Every year, new models of cars boast shiny safety features and additional software mechanisms designed to keep us safer as we navigate the road. Sometimes, however, these safety features are not enough to prevent accidents from taking place. If a safety feature on someone’s vehicle is purposely turned off and that individual negligently causes a Maryland car accident, the individual who negligently causes the accident is still the one who must be held accountable.
According to a recent news report, a major car accident left two people dead and three seriously injured. Local authorities reported that a fully airborne Tesla plowed through a stop sign and into a home. Video footage of the scene of the accident shows the car crashing through the house, where it left a gaping hole in its wake. Officials also noted that the Tesla did not have its autopilot function operating at the time of the crash, which is designed to prevent accidents like this from taking place. The details surrounding the accident remain under investigation.
What Do Maryland Accident Victims Need to KNow About Personal Injury Lawsuits?
Following a car accident in Maryland, you may be considering bringing a personal injury lawsuit to recover monetary compensation for any physical injuries or property damage. To do so, it is crucial that you first understand two significant Maryland car accident laws that could affect the success of your claim.
First, if you are considering pursuing a legal claim after a car accident, time is of the essence. In Maryland, car accident lawsuits must be filed within a three-year statute of limitations. The clock begins from the date that the accident takes place, and any claims filed after this strict deadline are unlikely to be heard by the courts. Although this three-year statute of limitations applies to most personal injury claims, wrongful death lawsuits are treated slightly differently in Maryland. If you plan to file a lawsuit on behalf of someone who died following a car accident, the statute of limitations “timer” begins from the date that the person passed away, which may be different from the date that the accident took place.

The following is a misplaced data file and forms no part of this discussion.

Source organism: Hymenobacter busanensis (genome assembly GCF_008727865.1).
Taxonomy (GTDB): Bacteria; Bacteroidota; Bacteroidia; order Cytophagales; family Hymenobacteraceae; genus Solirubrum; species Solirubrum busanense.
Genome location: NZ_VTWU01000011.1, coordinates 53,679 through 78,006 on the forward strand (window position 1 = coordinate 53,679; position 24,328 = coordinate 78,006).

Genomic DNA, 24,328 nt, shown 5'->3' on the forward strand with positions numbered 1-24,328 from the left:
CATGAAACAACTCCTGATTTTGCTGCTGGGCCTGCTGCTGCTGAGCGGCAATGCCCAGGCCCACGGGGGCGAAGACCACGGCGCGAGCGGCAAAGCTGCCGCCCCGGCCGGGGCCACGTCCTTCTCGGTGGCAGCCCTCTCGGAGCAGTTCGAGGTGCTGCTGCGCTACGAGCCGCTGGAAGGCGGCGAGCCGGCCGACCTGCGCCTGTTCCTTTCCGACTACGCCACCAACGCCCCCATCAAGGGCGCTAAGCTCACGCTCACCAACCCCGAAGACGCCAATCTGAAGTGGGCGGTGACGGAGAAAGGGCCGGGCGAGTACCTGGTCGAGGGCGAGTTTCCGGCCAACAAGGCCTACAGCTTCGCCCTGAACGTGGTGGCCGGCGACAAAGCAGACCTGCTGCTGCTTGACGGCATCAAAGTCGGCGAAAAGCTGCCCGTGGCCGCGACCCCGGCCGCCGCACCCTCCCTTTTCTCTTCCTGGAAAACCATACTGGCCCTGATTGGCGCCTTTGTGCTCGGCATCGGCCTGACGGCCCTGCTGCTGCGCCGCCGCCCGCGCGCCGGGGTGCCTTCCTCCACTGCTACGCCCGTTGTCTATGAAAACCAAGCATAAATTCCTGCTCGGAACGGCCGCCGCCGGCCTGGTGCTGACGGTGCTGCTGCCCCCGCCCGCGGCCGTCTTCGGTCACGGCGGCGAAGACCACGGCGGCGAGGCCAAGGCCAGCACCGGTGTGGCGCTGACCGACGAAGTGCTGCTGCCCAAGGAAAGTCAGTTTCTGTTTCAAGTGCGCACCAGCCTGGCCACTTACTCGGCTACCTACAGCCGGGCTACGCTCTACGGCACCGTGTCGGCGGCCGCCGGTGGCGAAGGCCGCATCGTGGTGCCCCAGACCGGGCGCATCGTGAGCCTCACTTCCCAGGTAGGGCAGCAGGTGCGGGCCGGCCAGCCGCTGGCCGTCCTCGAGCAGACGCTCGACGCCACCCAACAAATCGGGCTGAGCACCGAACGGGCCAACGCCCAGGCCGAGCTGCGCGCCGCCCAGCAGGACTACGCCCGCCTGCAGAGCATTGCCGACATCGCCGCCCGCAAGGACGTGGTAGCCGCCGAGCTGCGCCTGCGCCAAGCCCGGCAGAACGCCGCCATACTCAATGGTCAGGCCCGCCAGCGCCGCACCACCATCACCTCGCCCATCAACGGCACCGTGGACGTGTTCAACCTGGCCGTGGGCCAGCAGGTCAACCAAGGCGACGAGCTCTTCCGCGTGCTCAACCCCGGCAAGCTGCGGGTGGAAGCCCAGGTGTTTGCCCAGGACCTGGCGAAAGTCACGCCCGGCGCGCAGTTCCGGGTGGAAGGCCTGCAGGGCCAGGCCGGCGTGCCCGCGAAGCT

Second, Maryland adheres to a contributory negligence model when evaluating fault and damages in car accident lawsuits. This means that if you bring a personal injury lawsuit in court against the at-fault party and the jury finds that you share responsibility for the accident, that you will be barred entirely from receiving monetary damages. You cannot receive compensation even if the jury finds that the at-fault party was mostly responsible for causing the accident and you or your loved one were only partially to blame.
In contrast, most other states adhere to a “comparative negligence” framework, which means you can still receive some monetary compensation as long as you are not more than 50 percent responsible for causing the accident. Thus, in Maryland, additional considerations must be made before potential plaintiffs pursue a personal injury or car accident-related lawsuit in civil court to recover damages.
Do You Need a Maryland Personal Injury Lawyer?
If you or someone you know was recently involved in a Maryland car accident or personal injury incident, contact the attorneys at Lebowitz & Mzhen for assistance. Our lawyers have years of experience representing clients in all types of personal injury claims and will provide you with the experience, advocacy, and care you need to pursue your lawsuit. To schedule a free initial consultation today, contact us at 800-654-1949.